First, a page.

Political art has become a stronger and more active current in the last century. Artists like David Wojnarowicz have worked with some of the most serious topics in history to try to make a change.
Images will always be more powerful than words, leading many artists to adopt important causes and issues to raise their voice and make a change. As you get from the title, the artist we’re going to talk about today was one of them: a man who took his feelings of impotence, anger, and suffering and turned them into works of art that have a huge relevance to this day. David Wojnarowicz became a gay AIDS icon after his death in 1992 at the age of 37, but he was turned into art to make issues ignored at the time visible to the world.
When life is full of tragedy and despair, there are only two ways to deal with it. You either channel those emotions or go down a spiral of chaos and more sorrow. For Wojnarowicz, both options sounded tempting. After his parents got divorced, and he had to endure the horrible treatment of his abusive drunk father, he decided to get away from it all and make a life for himself. As a teenager, he slept wherever night found him and doing anything he could to get money to survive, even prostituting himself on the streets of New York.
Then, his life changed when he started working as a busboy at a nightclub. It was here that he met famous artist Keith Haring, who was also working there at the time. Soon he found himself in the growing art circles of Nan Goldin, Jean-Michel Basquiat, and Peter Hujar. The latter, a talented photographer, became a key figure in Wojnarowicz’s artistic and personal life. Hujar taught him how to channel his emotions, his concerns, and more importantly, his anger toward society and the government. He became Wojnarowicz’s artistic mentor, as well as his lover and friend, something he had barely had so far.
Wojnarowicz started out as a poet, though words weren’t his forte. It was during the eighties that he actually started shifting towards the visual arts. He started making stencils and painting on walls, but soon, he found what would become his iconic and particular style: a critical, honest, and uncensored art that would reach the entire world. As an outcast himself, he spoke through art as an alienated artist who empathized with what others endured in life. He spoke about the persecution of minorities, the government’s focus on war instead of the people, and many other injustices he noticed in the world.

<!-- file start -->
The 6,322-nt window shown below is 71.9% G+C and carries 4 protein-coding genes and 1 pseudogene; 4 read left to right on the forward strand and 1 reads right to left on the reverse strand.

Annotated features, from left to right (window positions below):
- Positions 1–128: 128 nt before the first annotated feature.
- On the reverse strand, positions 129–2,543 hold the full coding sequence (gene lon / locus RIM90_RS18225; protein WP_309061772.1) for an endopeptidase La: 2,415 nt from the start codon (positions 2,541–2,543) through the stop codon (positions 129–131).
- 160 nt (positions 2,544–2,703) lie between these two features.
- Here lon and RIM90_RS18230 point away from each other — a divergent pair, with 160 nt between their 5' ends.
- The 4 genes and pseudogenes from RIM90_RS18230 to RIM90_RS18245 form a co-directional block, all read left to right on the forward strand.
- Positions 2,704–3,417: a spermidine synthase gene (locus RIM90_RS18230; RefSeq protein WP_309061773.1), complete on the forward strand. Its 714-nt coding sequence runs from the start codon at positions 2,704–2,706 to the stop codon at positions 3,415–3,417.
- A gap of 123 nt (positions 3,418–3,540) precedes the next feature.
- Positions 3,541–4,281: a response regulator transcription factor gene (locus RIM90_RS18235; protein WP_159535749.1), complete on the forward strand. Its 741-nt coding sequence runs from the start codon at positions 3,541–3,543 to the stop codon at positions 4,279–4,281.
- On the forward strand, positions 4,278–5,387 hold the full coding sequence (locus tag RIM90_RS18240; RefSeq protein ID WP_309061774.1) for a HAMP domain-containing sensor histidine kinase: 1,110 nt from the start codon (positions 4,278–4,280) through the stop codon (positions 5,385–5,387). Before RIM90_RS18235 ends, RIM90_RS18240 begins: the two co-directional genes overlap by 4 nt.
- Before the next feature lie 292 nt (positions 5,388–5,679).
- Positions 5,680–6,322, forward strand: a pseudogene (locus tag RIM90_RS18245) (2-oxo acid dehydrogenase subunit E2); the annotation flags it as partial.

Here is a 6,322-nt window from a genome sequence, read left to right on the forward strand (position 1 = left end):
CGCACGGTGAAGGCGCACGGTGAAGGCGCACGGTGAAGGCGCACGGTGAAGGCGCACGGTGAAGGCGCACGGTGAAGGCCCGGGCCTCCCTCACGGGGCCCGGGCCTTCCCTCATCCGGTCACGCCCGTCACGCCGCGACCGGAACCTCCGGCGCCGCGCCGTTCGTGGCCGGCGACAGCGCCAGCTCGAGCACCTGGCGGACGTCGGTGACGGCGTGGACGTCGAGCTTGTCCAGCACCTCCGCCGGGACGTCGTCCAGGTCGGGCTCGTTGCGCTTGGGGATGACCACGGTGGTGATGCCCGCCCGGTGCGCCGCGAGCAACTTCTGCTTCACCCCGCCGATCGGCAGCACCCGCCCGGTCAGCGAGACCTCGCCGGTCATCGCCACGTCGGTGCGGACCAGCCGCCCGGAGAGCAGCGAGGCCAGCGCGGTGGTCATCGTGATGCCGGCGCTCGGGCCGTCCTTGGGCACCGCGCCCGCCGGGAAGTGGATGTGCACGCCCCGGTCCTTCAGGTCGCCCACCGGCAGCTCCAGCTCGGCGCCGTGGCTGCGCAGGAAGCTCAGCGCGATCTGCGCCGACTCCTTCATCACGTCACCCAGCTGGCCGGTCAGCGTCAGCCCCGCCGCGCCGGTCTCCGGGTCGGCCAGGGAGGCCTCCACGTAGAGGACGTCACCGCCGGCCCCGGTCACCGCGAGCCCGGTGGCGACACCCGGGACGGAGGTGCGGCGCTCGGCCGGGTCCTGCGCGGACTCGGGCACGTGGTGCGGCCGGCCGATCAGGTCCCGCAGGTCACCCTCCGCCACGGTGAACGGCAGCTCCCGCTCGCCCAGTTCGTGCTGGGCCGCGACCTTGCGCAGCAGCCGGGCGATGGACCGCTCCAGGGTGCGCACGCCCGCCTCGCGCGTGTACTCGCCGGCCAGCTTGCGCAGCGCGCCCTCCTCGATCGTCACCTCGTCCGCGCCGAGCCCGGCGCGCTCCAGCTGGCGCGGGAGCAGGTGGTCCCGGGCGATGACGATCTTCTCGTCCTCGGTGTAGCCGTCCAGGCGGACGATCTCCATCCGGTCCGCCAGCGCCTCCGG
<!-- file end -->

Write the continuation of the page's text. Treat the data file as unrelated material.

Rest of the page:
In 1987, Wojnarowicz’s best friend, mentor, and former lover died of complications of AIDS, and that same year he was diagnosed with the disease that became a central topic in his work. Right after his lover’s death (and I mean literally right after his death), Wojnarowicz took pictures of his dead body to create one of his most famous artworks. He was mainly angry at Ronald Reagan’s posture on the AIDS crisis, which was basically ignoring the fact it existed. This infuriated Wojnariwicz, who saw how the people he cared about were dying of this disease, and the government didn’t care. Not only that, he saw how the gay community was being attacked and persecuted. After these events, his art became more aggressive and poignant.
Hujar’s death and where his own life was going made him realize that the best way to make a statement was turning “the private into something public.” In 1990, he decided to make what he knew was going to be his last trip to New York. He took photographer Marion Scemama with him to make what is probably his strongest and most appalling work. He dug a hole in the ground and buried himself all the way up to his face. It’s been interpreted as his farewell, showing himself as an inert body about to be completely buried in the ground. The other interpretation is kind of the opposite, the idea of the dead Lazarus rising from the dead, as if saying that his work will still resonate as long as nothing is done on the matters he cared about.
He was probably right. After his death in 1992, his work became really famous due to the relevance of the topics he dealt with. As the years passed, it would seem that these matters and his particular visual style grew in relevance to the point that talking about these subjects under the light of his art, seems really pertinent and applicable. Not to say that his work isn’t good, but it would be better to analyze and enjoy his work without having to read them through the unsolved issues he talked about decades ago.
You might also like these:
Cover: Self-portrait of David Wojnarowicz (1983-1984)